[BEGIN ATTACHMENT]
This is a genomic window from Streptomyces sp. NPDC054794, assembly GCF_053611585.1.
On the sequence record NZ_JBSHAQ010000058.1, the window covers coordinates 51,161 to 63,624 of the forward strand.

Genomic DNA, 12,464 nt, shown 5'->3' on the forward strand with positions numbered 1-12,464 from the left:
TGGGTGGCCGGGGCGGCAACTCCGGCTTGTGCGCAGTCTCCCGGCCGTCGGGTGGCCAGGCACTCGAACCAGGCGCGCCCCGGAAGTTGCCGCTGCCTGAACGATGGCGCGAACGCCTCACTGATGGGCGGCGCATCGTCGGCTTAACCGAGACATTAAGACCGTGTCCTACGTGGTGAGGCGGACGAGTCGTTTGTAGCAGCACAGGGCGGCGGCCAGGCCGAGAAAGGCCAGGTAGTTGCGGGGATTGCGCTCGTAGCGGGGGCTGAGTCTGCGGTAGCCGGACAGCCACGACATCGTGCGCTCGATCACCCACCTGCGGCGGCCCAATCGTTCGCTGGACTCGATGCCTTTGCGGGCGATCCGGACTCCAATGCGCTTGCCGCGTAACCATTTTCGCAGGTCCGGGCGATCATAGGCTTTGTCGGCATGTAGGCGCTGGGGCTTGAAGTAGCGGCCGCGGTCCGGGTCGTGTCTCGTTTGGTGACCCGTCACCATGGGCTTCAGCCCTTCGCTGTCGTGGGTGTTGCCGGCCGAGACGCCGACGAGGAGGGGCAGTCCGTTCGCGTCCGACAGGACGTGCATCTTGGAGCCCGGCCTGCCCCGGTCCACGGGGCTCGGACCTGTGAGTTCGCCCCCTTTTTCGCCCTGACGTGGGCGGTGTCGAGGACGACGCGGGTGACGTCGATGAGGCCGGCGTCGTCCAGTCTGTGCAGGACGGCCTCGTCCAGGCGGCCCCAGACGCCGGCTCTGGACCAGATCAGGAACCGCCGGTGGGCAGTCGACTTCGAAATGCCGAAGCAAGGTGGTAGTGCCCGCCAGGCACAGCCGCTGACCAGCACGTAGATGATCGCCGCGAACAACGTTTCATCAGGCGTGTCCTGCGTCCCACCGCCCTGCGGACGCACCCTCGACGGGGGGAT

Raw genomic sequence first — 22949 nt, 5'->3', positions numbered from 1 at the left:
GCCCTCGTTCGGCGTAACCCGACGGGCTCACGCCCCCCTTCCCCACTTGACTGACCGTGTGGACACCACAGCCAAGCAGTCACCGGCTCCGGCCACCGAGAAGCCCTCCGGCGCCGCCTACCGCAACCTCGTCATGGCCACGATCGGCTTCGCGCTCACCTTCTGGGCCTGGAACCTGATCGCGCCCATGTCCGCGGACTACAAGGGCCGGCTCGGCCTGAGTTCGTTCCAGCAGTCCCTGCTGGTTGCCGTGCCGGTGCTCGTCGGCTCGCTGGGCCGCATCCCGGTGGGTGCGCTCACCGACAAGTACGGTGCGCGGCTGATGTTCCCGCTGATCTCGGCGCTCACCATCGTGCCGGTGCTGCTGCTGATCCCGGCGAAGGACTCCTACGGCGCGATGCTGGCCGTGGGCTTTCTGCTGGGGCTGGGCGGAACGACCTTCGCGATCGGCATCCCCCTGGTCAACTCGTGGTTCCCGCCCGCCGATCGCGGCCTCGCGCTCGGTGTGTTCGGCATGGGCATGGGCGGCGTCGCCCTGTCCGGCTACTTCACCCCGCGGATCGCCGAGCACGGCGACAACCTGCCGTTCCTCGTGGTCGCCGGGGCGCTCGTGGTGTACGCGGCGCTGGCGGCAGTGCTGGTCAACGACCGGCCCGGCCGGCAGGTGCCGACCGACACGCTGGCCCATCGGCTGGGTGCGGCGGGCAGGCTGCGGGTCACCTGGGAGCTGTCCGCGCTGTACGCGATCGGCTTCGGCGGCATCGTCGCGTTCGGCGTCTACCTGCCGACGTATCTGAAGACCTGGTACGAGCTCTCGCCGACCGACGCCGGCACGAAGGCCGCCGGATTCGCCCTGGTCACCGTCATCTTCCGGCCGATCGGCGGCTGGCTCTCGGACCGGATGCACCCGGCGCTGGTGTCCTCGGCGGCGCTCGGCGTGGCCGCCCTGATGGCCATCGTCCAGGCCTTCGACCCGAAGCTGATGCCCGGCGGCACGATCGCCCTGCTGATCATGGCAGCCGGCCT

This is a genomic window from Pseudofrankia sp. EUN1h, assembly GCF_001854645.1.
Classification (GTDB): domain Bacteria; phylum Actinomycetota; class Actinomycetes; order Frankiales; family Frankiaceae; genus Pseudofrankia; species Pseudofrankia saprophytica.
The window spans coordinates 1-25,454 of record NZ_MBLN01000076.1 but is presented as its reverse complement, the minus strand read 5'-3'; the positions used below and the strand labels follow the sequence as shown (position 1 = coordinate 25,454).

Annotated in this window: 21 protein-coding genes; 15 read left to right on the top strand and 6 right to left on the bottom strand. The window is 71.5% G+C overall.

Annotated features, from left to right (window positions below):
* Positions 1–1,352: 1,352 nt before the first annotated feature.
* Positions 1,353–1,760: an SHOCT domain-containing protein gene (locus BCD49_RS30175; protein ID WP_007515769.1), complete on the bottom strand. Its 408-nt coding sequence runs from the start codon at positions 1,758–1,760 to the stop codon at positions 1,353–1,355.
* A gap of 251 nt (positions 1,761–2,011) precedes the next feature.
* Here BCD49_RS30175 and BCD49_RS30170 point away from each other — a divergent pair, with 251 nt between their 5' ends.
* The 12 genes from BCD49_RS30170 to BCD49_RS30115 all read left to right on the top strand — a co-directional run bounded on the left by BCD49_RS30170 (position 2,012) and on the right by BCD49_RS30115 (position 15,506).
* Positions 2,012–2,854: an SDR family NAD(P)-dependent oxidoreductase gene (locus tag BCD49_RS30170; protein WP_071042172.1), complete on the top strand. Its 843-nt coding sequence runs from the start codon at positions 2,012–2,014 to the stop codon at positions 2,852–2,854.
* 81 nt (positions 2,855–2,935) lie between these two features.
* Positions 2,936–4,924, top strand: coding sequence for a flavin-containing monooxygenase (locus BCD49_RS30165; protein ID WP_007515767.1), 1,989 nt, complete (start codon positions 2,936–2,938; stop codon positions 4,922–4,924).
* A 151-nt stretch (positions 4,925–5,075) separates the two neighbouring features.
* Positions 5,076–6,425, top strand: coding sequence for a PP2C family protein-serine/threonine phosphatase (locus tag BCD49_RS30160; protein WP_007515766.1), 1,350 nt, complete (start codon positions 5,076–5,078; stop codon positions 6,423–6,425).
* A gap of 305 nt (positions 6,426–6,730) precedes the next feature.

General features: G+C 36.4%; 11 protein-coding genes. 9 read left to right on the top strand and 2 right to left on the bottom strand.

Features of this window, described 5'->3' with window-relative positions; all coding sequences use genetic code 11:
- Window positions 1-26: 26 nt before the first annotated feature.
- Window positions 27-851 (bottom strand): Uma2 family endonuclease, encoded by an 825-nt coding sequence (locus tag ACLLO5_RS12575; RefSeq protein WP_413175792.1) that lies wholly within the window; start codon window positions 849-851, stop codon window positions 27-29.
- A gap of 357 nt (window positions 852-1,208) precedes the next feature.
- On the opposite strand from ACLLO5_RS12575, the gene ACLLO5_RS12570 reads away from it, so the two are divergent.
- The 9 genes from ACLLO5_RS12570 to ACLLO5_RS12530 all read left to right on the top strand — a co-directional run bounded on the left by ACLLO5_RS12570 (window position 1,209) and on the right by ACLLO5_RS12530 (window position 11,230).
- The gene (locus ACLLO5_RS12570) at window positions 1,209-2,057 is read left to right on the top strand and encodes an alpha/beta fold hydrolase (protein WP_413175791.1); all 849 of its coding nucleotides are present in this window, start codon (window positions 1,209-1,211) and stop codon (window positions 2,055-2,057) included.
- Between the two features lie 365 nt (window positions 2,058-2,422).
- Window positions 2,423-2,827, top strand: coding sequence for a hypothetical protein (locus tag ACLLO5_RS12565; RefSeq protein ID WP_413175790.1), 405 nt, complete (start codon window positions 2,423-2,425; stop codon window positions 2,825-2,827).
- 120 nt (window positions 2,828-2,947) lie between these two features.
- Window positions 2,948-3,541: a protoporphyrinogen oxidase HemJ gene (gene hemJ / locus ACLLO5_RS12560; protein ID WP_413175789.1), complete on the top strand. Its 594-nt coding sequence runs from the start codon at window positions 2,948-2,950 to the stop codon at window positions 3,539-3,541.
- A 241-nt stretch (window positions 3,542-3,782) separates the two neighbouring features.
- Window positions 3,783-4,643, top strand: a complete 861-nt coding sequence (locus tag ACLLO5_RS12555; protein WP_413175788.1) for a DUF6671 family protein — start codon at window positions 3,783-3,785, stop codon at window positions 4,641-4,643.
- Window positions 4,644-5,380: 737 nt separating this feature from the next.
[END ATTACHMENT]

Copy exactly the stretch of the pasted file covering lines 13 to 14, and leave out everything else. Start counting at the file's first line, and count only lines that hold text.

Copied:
* Positions 1,353–1,760: an SHOCT domain-containing protein gene (locus BCD49_RS30175; protein ID WP_007515769.1), complete on the bottom strand. Its 408-nt coding sequence runs from the start codon at positions 1,758–1,760 to the stop codon at positions 1,353–1,355.
* A gap of 251 nt (positions 1,761–2,011) precedes the next feature.